Doing It Right – A Lesson From 9/11

Many of my DefenseWatch articles aim to make a point, to correct a wrong, or to poke away at some bureaucratic stupidity. Today, I wish to tell you a story of how a group of guys did it right, the first time, under some pretty difficult circumstances.

It was the morning of Sept. 11, 2001, off the coast of Alaska. The twin World Trade Center Towers had been hit. America was tottering towards a war footing without fully comprehending what or why. Across the continent, civilian aircraft were grounded. The skies above our cities were filled with an eerie silence punctuated by the whine of fighter jet engines crisscrossing overhead.

We were scared, and our fighter pilots were nervous and trigger-happy. They weren’t about to let another plane crash into another landmark. The guys on the west coast had not experienced anything first-hand, but they weren’t taking any chances.

This was the general scene when Korean Air Flight 85 first approached U.S. airspace in preparation for a refueling stop in Anchorage on its way to New York.

Like pilots everywhere, the pilots of KA Flight 85 were horrified at what had happened, and were trying to get more information from their headquarters. Typically, this kind of communications takes place using a teletype-like system. Conversation is typed, leaving a hard copy record. A Maryland firm, ARINC, collects these text messages and relays them from and to aircraft everywhere.

No one has been allowed to interview the pilots themselves, but according to Alan Levin of USA Today, the pilots had been talking with their Seoul headquarters that morning. Like everyone else, they wanted to know more about the disaster. In the normal process of their communications, they used the letters “HJK” as a shortcut in their query message for the word, “hijacking.” However, the ARINC computers are programmed to pick up these letters which pilots are instructed to insert into their messages when they have actually been hijacked.

The pilots of the Seoul-to-New York Boeing 747 carrying 215 passengers did not intend to signal that they had been hijacked, according to Korean Air’s operations chief, David Greenberg, but this is exactly what they did.

Obviously, ARINC officials assumed the message was a coded plea for help, especially in light of what had just happened shortly before in New York, Washington and Pennsylvania. ARINC immediately contacted the Federal Aviation Administration, which notified Anchorage controllers and the North American Aerospace Defense Command (NORAD).

You know what happened next!

Although KA Flight 85 was still over the North Pacific hundreds of miles from Alaska, and had not actually transmitted a distress, NORAD was taking no chances. Fully armed jet fighters from Elmendorf Air Force Base scrambled into the sky to shadow KA Flight 85 from behind. Those onboard the aircraft remained unaware of their deadly escort.

The Korean jet reached Anchorage airspace about an hour after the skies in the rest of the Lower 48 had been cleared of all civilian aircraft. Controllers queried the pilots about their condition using codes especially created for this kind of circumstance. Pilots and controllers receive routine training in using these codes. Essentially, when a pilot receives such a query, if he has been hijacked, he sets his transponder to transmit the number 7500, which reads out on controller screens everywhere marking it as a hijacked aircraft.

Communications between civilian pilots and controllers had been tense ever since the first tower attack. Things on Korean Air flight 85 were no different. Perhaps the pilots simply misunderstood the controller’s order, but in any case, for whatever reason, KA Flight 85 made a second mistake: They began transponding the hijack signal, 7500.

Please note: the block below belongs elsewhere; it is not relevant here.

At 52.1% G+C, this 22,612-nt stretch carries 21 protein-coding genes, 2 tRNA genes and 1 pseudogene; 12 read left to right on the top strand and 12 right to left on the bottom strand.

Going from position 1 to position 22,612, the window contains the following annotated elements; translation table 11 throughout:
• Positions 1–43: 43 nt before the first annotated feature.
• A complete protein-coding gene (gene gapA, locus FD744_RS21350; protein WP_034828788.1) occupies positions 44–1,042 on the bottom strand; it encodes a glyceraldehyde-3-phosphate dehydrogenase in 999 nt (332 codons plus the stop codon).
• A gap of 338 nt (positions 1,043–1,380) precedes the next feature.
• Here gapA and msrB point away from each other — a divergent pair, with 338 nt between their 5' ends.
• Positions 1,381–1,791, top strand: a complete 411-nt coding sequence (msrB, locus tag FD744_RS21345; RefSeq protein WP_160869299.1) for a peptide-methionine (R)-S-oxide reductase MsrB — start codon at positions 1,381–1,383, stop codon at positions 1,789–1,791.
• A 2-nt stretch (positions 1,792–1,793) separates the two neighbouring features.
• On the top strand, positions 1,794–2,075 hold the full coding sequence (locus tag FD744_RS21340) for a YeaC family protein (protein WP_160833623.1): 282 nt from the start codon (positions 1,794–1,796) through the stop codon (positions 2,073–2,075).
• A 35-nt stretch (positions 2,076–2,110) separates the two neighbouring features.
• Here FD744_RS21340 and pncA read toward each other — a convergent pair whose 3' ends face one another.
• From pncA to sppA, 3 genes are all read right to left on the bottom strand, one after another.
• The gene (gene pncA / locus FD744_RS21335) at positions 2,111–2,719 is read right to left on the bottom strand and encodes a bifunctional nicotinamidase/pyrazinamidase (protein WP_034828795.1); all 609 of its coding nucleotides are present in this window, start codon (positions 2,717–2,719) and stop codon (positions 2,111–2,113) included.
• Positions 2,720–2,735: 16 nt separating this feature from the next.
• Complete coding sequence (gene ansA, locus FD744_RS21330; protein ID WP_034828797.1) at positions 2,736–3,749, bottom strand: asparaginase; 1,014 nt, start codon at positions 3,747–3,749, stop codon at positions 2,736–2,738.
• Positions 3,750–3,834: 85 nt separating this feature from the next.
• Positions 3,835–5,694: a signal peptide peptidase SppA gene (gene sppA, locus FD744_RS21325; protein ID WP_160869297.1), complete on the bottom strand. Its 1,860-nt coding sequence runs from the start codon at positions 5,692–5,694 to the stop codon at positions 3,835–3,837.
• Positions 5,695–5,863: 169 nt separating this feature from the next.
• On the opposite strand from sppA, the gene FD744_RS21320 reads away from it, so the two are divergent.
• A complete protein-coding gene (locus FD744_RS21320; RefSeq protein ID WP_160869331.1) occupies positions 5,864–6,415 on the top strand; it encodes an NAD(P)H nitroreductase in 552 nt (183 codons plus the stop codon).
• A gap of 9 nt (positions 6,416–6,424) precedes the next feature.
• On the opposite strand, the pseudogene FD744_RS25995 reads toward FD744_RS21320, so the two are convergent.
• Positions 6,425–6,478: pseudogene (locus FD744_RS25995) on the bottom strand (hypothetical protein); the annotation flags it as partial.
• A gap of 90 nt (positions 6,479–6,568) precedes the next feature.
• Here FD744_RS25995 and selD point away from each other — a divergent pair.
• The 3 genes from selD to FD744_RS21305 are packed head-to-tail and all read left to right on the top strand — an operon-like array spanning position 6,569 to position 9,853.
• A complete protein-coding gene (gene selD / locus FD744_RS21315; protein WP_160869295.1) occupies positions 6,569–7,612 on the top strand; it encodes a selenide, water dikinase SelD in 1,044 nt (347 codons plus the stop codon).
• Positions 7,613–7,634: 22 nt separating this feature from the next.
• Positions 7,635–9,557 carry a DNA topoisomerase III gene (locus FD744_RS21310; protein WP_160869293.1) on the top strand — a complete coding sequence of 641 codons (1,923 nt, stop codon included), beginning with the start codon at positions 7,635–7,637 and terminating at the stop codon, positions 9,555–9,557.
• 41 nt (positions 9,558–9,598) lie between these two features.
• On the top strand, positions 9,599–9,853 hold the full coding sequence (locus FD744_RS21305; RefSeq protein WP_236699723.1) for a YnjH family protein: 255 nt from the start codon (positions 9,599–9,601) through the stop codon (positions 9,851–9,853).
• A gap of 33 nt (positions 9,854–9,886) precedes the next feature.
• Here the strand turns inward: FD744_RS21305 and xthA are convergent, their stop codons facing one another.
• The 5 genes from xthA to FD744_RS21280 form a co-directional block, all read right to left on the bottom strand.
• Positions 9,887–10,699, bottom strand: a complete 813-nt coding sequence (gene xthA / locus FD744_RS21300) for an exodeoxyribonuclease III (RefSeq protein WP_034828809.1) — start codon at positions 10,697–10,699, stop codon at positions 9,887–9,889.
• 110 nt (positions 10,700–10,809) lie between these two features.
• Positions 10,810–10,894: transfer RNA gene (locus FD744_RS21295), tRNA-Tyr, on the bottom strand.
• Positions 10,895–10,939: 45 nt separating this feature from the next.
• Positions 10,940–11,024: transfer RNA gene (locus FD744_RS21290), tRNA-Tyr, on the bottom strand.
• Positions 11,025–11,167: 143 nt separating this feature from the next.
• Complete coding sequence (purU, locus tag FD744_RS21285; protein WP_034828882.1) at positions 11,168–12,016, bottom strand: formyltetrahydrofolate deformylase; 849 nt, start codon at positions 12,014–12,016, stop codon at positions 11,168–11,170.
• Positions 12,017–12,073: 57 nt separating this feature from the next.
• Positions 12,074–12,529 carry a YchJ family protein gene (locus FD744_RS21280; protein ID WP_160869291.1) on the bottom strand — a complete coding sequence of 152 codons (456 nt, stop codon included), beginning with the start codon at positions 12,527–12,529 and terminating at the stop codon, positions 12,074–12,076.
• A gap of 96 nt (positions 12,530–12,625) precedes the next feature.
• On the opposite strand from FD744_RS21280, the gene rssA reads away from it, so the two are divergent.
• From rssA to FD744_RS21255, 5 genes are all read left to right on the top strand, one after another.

If you missed the first clue, you can have no doubt what happened next!

Alaska Gov. Tony Knowles immediately evacuated the large hotels and federal buildings in Anchorage. The Coast Guard ordered tankers loading oil from the Valdez Trans-Alaska pipeline terminal to depart immediately for the open ocean.

Then, according to Levin, NORAD ordered controllers to veer KA Flight 85 away from Anchorage, Valdez and the pipeline. Furthermore, Lt. Gen. Norton Schwartz, who commanded the NORAD section watching this flight, was determined to shoot down the flight if it did not change course.

Discretion being the better part of valor, the Korean Air pilots decided to comply with controllers’ orders – fortunately, in light of Schwartz’s determination.

After checking with Canadian officials, which apparently was a routine matter, NORAD ordered Flight 85 to land at Whitehorse, over 500 miles further away in the Yukon Territory.

You must have the pattern down by now.

Canadian officials evacuated all but the most necessary airport personnel for the landing of Korean Air Flight 85. Wouldn’t you? The flight still indicated with every response that it was hijacked: Controller radar screens read, 7500 … 7500 … 7500 ….

The airliner landed without mishap. You can imagine the astonishment of the pilots when they were greeted at gunpoint upon disembarking. The passengers were a little upset as well.

In retrospect, everybody did exactly what they should have done. Once the “secret” signal was received at ARINC, everything that followed was proper: shadow the plane, determine its “actual” hijack status, divert the plane, evacuate the area – and shoot if you must.

They did it right – and I’m damn proud of them!

Robert G. Williscroft is DefenseWatch Navy Editor

Submariner, diver, scientist, author & adventurer. 22 mos underwater, a yr in the equatorial Pacific, 3 yrs in the Arctic, and a yr at the South Pole. BS Marine Physics & Meteorology, PhD in Engineering. Authors non-fiction, Cold War thrillers, and hard science fiction. Lives in Centennial, CO.

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